This Day In History 10 Teves/December 28

In 3336/426 B.C.E., Nevuchadnetzar, the Babylonian emperor, began the siege on Yerushalayim. Thirty months later, on 9 Tammuz 3338/423 B.C.E. (the 17th day of Tammuz was designated to commemorate this event), the city walls were breached, and on 9 Av of that year, the first Beis Hamikdash was destroyed.

In 5701/1941, 3,000 Jews were killed in Bucharest riots, Hy”d


5371/1610, Harav Yehudah Elilenberg, zt”l, mechaber of Minchas Yehudah

5662/1901, Harav Meir Shalom Rabinowitz, zt”l, Rebbe of Kalushin

5664/1903, Harav Noach of Hordishitz, zt”l

5750/1990, Harav Avraham Abba Leifer, zt”l, the Pittsburgher Rebbe

5605/1844, Harav Nosson Sternhartz of Breslov, Zt”l

Harav Nosson Sternhartz was born on 15 Shevat 5540/1780 in the town of Nemirov, Ukraine. His father, Harav Naftali Hertz Sternhartz, zt”l, was a talmid chacham and a wealthy businessman.

As a young boy, Rav Nosson excelled in learning and was known as a lamdan. At the age of 13 he married the daughter of Harav Dovid Tzvi Orbach, zt”l, who was Rav in Mohilev, Sharograd, and Kremenetz.

Rav Nosson felt that something was lacking in his ruchniyus. He began to frequent the courts of Rebbes, including Rav Levi Yitzchak of Berditchev and Harav Shalom Shachna of Prohobitch, zechusam yagein aleinu.

In 5562/1802, when Rav Nachman moved to Breslov, Ukraine, just south of Nemirov, Rav Nosson went to get acquainted with him. Though Rav Nachman was only eight years his senior, Rav Nosson became Rav Nachman’s lifelong devoted talmid and chassid.

Rav Nosson’s family members were initially opposed to his association with Chassidus, but relented when they saw that his Torah learning and yiras Shamayim only improved under the influence of Rav Nachman.

Rav Nosson was responsible for preserving the teachings, stories and everyday conversations of his Rebbe, and for the dissemination of Breslov Chassidus after Rav Nachman’s petirah.

Rav Nosson carefully noted whether a lesson was edited and approved by Rav Nachman himself, or was a less formal script not specifically approved by him. He also makes a clear distinction between Rav Nachman’s actual words and any comments he added himself.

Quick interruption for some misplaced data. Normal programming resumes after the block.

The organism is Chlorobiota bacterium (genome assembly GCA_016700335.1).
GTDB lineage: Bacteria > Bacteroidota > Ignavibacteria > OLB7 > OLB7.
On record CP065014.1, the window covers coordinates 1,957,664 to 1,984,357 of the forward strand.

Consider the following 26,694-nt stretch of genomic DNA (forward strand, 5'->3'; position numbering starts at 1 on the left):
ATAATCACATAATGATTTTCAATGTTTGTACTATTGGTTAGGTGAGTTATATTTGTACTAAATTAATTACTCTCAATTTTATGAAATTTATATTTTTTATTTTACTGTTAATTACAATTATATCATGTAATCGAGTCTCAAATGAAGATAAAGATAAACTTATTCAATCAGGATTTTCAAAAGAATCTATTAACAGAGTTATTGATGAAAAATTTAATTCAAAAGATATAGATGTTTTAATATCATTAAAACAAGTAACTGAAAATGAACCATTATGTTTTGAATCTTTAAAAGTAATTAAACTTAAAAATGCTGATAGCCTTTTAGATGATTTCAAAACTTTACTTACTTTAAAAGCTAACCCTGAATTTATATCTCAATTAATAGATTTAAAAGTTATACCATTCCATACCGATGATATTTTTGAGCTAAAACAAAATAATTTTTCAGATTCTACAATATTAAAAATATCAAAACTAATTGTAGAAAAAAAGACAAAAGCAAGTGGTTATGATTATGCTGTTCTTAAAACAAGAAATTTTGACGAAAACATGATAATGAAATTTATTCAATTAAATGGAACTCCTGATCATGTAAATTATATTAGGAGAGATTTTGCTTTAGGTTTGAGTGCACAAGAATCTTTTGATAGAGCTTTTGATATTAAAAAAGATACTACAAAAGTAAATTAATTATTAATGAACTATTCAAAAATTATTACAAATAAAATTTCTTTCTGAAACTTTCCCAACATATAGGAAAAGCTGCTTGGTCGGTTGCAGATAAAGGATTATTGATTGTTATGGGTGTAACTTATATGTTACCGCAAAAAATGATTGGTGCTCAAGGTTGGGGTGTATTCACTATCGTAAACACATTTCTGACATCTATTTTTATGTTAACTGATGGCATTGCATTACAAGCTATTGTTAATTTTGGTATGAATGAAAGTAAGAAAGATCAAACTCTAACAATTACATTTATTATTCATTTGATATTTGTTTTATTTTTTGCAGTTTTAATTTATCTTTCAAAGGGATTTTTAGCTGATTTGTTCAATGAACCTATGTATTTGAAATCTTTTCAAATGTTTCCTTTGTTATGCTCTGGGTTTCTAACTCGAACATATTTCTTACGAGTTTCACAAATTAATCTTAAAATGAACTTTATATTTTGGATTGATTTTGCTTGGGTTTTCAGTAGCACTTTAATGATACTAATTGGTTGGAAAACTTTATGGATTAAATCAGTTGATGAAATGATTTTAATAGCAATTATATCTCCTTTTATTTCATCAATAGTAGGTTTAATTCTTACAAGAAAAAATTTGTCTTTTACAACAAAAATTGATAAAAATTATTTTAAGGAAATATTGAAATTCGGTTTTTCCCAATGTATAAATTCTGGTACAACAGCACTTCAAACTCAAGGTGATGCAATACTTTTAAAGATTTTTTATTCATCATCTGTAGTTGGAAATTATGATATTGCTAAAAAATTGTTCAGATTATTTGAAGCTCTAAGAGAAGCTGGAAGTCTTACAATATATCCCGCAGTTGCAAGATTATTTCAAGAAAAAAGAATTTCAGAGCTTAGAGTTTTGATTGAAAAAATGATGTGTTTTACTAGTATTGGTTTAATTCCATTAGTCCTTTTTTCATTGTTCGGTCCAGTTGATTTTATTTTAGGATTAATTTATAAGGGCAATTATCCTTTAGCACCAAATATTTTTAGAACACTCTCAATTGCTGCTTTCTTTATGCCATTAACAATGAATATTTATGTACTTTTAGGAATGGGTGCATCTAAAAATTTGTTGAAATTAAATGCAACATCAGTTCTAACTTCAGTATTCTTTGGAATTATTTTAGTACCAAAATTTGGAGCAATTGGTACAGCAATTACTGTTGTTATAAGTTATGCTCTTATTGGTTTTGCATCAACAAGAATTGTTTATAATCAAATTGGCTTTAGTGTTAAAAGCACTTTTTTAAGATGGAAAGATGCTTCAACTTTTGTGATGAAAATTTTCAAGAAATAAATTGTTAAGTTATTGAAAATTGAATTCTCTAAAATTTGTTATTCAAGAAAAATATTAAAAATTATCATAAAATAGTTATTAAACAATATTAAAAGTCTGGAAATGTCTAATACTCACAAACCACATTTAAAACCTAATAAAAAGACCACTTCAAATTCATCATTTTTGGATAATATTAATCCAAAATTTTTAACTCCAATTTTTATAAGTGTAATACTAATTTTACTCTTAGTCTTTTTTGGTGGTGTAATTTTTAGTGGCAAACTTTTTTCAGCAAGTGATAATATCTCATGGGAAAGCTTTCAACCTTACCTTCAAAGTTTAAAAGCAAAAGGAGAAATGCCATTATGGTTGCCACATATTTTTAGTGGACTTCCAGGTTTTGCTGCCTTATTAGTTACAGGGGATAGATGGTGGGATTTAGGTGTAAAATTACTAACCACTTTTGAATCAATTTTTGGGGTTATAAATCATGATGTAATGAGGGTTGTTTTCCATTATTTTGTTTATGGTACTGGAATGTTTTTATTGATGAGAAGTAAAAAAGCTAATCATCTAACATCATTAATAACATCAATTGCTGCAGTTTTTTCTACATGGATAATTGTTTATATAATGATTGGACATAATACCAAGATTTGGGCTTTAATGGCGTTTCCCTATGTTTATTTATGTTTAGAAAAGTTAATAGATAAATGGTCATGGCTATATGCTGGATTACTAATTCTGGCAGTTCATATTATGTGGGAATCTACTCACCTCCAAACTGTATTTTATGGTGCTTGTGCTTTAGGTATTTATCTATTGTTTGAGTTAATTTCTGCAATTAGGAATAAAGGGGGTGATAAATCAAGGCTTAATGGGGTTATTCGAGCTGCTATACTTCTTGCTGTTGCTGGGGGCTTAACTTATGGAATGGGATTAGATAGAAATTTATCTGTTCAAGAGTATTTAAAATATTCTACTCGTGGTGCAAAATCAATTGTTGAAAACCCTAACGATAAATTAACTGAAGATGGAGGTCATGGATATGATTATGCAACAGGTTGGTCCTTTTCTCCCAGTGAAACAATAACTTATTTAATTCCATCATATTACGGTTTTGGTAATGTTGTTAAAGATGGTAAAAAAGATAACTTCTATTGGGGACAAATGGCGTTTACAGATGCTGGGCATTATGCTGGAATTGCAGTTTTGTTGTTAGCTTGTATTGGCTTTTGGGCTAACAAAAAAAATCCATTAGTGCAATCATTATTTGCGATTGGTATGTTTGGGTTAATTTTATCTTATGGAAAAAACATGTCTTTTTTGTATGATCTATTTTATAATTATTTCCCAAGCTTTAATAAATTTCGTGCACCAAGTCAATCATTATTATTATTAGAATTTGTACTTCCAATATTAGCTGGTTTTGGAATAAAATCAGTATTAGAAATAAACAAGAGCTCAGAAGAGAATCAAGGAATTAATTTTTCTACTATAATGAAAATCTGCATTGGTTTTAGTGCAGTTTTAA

After Rav Nachman’s petirah on 17 Tishrei 5571/1810, Rav Nosson moved to Breslov and came to be known as Rav Nosson of Breslov. He became the leader of the Breslover Chassidim, but not Rebbe, because Rav Nachman did not officially appoint a successor or establish a dynasty.

He threw all his energies into strengthening the Breslover movement while maintaining his own rigorous schedule of Torah learning. He purchased a printing press and published all of Rav Nachman’s writings, as well as all the conversations he and others had had with Rav Nachman that people could remember.

He corresponded with Breslover chassidim across the Ukraine, and visited them several times a year.

Rav Nosson was also responsible for making Uman, Ukraine — the city in which Rav Nachman is buried — into a focal point of Breslover Chassidus. Before Rosh Hashanah 5572/1811, he organized the first kibbutz at the tziyun; it later became an annual pilgrimage.

In 5581/1821, Rav Nosson visited Eretz Yisrael, as Rav Nachman had done many years earlier.

Rav Nosson was niftar on 10 Teves, 5605/1844.

In addition to publishing the works of Rav Nachman, Rav Nosson wrote several sefarim of his own. Among them are Alim L’Terufah, a collection of his letters; Chayei Moharan, biographical material on Rav Nachman; Likutei Eitzos; Likutei Halachos; and Likutei Tefillos.

Zechuso yagen aleinu.

Dec. 28

In 1612, Italian astronomer Galileo Galilei observed the planet Neptune, but mistook it for a star. Neptune wasn’t officially discovered until 1846 by Johann Gottfried Galle.

In 1832, John C. Calhoun became the first vice president of the United States to resign, stepping down because of differences with President Andrew Jackson.

In 1846, Iowa became the 29th state to be admitted to the Union.

In 1945, Congress officially recognized the Pledge of Allegiance.

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